Far be it from me to ever suggest feeling bad for the Yankees – they live up to the “Evil Empire” nickname quite well – but, if not for the trademark pinstripes, I’m sure we’d be viewing this squad in a different light. Think about it as if it were a Disney movie. Last season, after overcoming a seemingly endless parade of injuries to win 103 games, New York was thwarted in the ALCS by a Houston squad that we all now know a little more about. You stick Henry Rowengartner on that team and you’ve got yourself some serious protagonists, right?
Anyway, things really haven’t differed too far from 2019’s script in Spring Training. Luis Severino had to undergo Tommy John surgery; James Paxton was initially looking like he’d miss the first two months of the season due to a back issue; while Aaron Judge (ribs), Giancarlo Stanton (calf) and Aaron Hicks (elbow) are all also on the mend due to various ailments. Who’s left to have a fantasy impact this coming season? Let’s dive into it.
— League Winner: +200
— World Series: +400
Key Departures:Didi Gregorius, SS; Edwin Encarnacion, 1B; CC Sabathia, SP
Key Acquisitions:Gerrit Cole, SP
2020 Fantasy MVP
Gerrit Cole, SPThe Yankees took a quality not quantity approach to free agency this winter, bringing in Cole on a whopping nine-year, $324 million contract that made him the highest-paid pitcher in MLB history by a wide margin. The funny thing about Cole heading to New York is that, five years ago, the narrative for regression would have been so obvious. You want to take a pitcher that posted a 16.9% HR/FB ratio and stick him in Yankee Stadium? Are you insane? However, the current landscape of pitching is a much different animal. Here’s a list of qualified starters that set a career-high for HR/FB ratio in 2019: Justin Verlander, Stephen Strasburg, Aaron Nola, Luis Castillo, Clayton Kershaw and Yu Darvish, just to name a few. It’s simply no longer all that large a concern, especially when the pitcher in question also happened to lead the league in xFIP (2.48), strikeout rate (39.9%) and expected wOBA (.238). It doesn’t really matter if one of every six fly balls you allow leaves the park when you’re suppressing opponent contact like Cole. He’s easily the best pitcher in fantasy baseball.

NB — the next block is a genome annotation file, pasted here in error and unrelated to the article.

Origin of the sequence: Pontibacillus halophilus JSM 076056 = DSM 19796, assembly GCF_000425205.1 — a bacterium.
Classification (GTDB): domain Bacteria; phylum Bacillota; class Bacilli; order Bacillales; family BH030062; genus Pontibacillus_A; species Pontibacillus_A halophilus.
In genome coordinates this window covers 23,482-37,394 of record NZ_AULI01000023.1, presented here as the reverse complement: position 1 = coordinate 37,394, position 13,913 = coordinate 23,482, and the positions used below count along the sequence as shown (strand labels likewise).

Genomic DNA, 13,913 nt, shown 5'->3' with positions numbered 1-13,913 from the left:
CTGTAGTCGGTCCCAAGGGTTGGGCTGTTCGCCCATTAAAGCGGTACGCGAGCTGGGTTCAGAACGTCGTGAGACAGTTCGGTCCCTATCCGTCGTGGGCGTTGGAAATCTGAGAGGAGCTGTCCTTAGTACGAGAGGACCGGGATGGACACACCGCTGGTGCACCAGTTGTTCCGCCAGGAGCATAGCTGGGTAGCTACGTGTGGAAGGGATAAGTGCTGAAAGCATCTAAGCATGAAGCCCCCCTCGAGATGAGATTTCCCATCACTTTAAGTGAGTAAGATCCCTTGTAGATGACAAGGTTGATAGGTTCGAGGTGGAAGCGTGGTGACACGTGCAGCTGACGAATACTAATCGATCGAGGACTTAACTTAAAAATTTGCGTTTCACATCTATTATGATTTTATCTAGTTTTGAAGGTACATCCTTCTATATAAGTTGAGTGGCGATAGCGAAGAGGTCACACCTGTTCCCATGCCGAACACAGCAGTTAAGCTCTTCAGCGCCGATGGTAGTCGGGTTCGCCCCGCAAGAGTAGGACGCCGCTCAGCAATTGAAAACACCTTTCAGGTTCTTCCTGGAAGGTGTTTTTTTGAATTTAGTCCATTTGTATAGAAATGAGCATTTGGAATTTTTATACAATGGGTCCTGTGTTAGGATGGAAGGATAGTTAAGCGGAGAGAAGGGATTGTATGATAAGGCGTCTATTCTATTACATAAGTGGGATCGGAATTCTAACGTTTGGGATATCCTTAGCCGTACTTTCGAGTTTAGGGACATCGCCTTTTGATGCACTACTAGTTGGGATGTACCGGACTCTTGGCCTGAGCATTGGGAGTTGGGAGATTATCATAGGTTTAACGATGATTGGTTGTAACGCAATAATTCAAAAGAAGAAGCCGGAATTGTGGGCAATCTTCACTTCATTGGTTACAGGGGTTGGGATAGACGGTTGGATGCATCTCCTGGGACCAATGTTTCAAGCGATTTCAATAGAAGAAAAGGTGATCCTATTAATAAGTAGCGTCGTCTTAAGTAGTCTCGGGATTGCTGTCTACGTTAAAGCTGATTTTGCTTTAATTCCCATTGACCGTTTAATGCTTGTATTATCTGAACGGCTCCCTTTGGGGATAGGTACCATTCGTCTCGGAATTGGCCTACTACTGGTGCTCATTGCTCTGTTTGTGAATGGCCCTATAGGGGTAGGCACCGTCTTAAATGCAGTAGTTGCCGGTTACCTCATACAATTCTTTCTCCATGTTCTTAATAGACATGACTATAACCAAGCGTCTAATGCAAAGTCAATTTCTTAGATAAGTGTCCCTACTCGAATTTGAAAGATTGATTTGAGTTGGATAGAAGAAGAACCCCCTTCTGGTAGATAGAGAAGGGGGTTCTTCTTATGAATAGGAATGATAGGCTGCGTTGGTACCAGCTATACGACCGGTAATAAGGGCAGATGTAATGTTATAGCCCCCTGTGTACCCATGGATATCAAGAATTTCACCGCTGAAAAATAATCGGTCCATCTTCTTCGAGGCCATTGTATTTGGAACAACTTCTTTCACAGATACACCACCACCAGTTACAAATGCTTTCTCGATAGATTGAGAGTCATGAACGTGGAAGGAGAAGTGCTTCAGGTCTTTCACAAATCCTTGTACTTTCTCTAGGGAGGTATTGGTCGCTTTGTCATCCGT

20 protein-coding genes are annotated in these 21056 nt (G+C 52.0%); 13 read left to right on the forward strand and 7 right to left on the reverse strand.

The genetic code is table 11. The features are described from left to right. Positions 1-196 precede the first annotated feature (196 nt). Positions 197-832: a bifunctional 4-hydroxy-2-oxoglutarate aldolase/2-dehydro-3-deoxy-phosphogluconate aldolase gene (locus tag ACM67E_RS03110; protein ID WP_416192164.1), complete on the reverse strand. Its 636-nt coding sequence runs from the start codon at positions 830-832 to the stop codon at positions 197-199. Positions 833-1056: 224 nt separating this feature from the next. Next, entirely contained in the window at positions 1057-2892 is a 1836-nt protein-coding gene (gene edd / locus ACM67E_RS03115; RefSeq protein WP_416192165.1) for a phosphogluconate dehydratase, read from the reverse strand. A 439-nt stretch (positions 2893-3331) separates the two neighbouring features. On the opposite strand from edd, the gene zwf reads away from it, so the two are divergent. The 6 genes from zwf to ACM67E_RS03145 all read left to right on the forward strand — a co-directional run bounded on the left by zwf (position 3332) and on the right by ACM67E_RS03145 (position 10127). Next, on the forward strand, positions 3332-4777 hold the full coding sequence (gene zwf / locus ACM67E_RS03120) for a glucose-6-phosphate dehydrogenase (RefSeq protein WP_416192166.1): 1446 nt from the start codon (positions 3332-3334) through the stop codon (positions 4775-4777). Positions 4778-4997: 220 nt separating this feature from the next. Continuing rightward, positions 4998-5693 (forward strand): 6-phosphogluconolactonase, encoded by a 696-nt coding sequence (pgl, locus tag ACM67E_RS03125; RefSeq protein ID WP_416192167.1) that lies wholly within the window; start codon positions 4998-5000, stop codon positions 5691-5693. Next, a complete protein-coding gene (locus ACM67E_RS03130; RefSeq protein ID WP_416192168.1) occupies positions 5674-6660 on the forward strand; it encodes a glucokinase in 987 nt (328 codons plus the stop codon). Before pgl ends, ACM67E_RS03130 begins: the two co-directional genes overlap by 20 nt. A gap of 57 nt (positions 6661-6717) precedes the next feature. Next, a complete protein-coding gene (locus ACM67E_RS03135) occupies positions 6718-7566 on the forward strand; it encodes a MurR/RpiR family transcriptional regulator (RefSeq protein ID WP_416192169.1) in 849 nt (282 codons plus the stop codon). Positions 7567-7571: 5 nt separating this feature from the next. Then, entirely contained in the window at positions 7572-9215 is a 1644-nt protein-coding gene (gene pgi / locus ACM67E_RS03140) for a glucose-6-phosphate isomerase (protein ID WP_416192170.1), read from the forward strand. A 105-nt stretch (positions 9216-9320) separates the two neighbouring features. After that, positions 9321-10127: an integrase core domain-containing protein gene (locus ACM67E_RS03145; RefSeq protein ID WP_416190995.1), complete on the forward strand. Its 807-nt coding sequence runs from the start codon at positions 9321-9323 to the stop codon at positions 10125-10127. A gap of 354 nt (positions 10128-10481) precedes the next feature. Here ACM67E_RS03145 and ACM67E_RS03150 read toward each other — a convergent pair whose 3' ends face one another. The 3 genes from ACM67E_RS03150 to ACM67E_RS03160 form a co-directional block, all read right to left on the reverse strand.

2020 Fantasy LVP
Masahiro Tanaka, SPTanaka hasn’t been considered an elite fantasy asset for a couple of seasons at this point, but the number of red flags we saw pop up in 2019 are still quite unsettling as we all move forward with his value. Essentially, everyone just witnessed the year Tanaka’s splitter stopped working. That’s a pretty big issue given that the split-finger fastball has been the 31-year-old’s main put-away pitch since he came over to MLB in 2014. In fact, during the first five seasons of Tanaka’s North American stint, the right-hander threw the splitter in more two-strike counts that any other offering in his arsenal, with the pitch possessing a 36.3% usage in such scenarios. It made sense, too. Prior to last season, Tanaka was consistently able to induce whiff rates of over 20% with his splitter, topping out with a jaw-dropping 29.0% rate in an electrifying rookie campaign. However, this past year, the pitch produced an underwhelming 11.8% whiff rate, which, in turn, led to Tanaka posting a career-low 19.6% strikeout rate and a career-high 78.7% opponent contract rate. With his four-seam fastball velocity already declining rapidly, it’s hard to imagine Tanaka managing much future success with his pitch repertoire dwindling before our eyes.
2020 Breakout Player
Jordan Montgomery, SPFinding a diamond in the rough on a team with a $242 million payroll is a unique challenge, but Montgomery is a name that fantasy baseball owners have been lusting after across a few lost seasons. Really, you could argue that the left-hander has already technically broken-out, as his 2017 campaign rightfully turned many heads. That season, Montgomery pitched to a 3.88 ERA and 4.07 FIP over 155.1 innings of work, yet the true allure of the young southpaw was his impressive 12.2% swinging strike rate – a figure that would have been good for the 14th-best mark in MLB had Montgomery the innings to qualify. It’s not as if the lefty relied on just a single pitch to get him to that level, either. While Montgomery’s best offering is clearly the curveball he tends to use as a primary offering, the 27-year-old also managed whiff rates of above 15% on both his change-up and slider. Obviously, there’s risk involved in expecting anything from a man who has logged a paltry 31.1 innings since the beginning of 2018; however, with a rotation spot secured, Montgomery could rack up some strikeouts and wins on a very good Yankees team.
Final Thoughts:While there are clearly no winners with the season currently postponed, New York could conceivably be at full health by the time we see Opening Day. That would be a scary proposition for every pitcher in the American League. The Yankees managed 306 home runs and a .222 team ISO in 2019 and that was with players like Gary Sanchez, Judge and Stanton all registering fewer than 500 plate appearances. Basically, if the Injury Gods smile down upon the Bronx in 2020, I wouldn’t blame the umpires for bringing a few extra baseballs to the stadium on any given evening. There’s a reason the DK Sportsbook has New York favored to win both the American League East (-335) and the American League (+200): They’re going to be very, very good. Don’t miss out if you have a chance to grab a piece of this offensive attack.
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